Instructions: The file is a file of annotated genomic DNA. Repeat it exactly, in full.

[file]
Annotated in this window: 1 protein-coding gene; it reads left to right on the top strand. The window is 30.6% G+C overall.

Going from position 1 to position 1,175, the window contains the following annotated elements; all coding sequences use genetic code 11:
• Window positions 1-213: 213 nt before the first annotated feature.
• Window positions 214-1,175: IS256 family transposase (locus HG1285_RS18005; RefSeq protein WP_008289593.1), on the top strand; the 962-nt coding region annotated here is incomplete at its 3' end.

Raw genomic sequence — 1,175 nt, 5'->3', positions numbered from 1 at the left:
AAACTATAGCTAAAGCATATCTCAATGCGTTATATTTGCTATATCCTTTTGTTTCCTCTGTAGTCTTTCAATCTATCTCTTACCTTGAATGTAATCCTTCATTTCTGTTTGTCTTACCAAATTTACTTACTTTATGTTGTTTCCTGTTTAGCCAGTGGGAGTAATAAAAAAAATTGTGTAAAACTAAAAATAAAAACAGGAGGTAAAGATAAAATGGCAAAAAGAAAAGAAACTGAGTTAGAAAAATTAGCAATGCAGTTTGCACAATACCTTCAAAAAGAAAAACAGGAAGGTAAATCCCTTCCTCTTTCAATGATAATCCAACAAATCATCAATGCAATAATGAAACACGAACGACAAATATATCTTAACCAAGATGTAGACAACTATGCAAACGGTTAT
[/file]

Annotated in this window: 1 protein-coding gene; it reads left to right on the top strand. The window is 30.6% G+C overall.

Going from position 1 to position 1,175, the window contains the following annotated elements; all coding sequences use genetic code 11:
• Window positions 1-213: 213 nt before the first annotated feature.
• Window positions 214-1,175: IS256 family transposase (locus HG1285_RS18005; RefSeq protein WP_008289593.1), on the top strand; the 962-nt coding region annotated here is incomplete at its 3' end.

Raw genomic sequence — 1,175 nt, 5'->3', positions numbered from 1 at the left:
AAACTATAGCTAAAGCATATCTCAATGCGTTATATTTGCTATATCCTTTTGTTTCCTCTGTAGTCTTTCAATCTATCTCTTACCTTGAATGTAATCCTTCATTTCTGTTTGTCTTACCAAATTTACTTACTTTATGTTGTTTCCTGTTTAGCCAGTGGGAGTAATAAAAAAAATTGTGTAAAACTAAAAATAAAAACAGGAGGTAAAGATAAAATGGCAAAAAGAAAAGAAACTGAGTTAGAAAAATTAGCAATGCAGTTTGCACAATACCTTCAAAAAGAAAAACAGGAAGGTAAATCCCTTCCTCTTTCAATGATAATCCAACAAATCATCAATGCAATAATGAAACACGAACGACAAATATATCTTAACCAAGATGTAGACAACTATGCAAACGGTTAT